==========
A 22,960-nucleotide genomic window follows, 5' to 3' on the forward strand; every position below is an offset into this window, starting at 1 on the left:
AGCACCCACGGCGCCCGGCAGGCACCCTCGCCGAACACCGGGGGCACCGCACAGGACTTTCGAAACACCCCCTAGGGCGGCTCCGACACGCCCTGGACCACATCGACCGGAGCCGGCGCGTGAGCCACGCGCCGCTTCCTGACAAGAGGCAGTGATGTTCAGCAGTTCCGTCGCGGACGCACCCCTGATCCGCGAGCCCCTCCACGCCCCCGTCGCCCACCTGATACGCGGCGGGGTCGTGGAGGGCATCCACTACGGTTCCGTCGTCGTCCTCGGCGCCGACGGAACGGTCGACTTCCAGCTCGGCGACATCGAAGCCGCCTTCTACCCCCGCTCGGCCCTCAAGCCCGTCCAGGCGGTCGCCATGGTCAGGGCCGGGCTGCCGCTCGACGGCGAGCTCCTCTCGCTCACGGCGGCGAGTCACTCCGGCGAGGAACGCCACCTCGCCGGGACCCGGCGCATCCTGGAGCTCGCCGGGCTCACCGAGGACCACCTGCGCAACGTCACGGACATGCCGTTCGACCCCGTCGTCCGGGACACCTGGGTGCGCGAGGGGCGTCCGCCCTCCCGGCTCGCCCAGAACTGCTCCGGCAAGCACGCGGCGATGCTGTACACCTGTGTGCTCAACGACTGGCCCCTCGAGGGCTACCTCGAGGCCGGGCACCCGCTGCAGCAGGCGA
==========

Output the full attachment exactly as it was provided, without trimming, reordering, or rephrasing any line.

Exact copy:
A 22,960-nucleotide genomic window follows, 5' to 3' on the forward strand; every position below is an offset into this window, starting at 1 on the left:
AGCACCCACGGCGCCCGGCAGGCACCCTCGCCGAACACCGGGGGCACCGCACAGGACTTTCGAAACACCCCCTAGGGCGGCTCCGACACGCCCTGGACCACATCGACCGGAGCCGGCGCGTGAGCCACGCGCCGCTTCCTGACAAGAGGCAGTGATGTTCAGCAGTTCCGTCGCGGACGCACCCCTGATCCGCGAGCCCCTCCACGCCCCCGTCGCCCACCTGATACGCGGCGGGGTCGTGGAGGGCATCCACTACGGTTCCGTCGTCGTCCTCGGCGCCGACGGAACGGTCGACTTCCAGCTCGGCGACATCGAAGCCGCCTTCTACCCCCGCTCGGCCCTCAAGCCCGTCCAGGCGGTCGCCATGGTCAGGGCCGGGCTGCCGCTCGACGGCGAGCTCCTCTCGCTCACGGCGGCGAGTCACTCCGGCGAGGAACGCCACCTCGCCGGGACCCGGCGCATCCTGGAGCTCGCCGGGCTCACCGAGGACCACCTGCGCAACGTCACGGACATGCCGTTCGACCCCGTCGTCCGGGACACCTGGGTGCGCGAGGGGCGTCCGCCCTCCCGGCTCGCCCAGAACTGCTCCGGCAAGCACGCGGCGATGCTGTACACCTGTGTGCTCAACGACTGGCCCCTCGAGGGCTACCTCGAGGCCGGGCACCCGCTGCAGCAGGCGA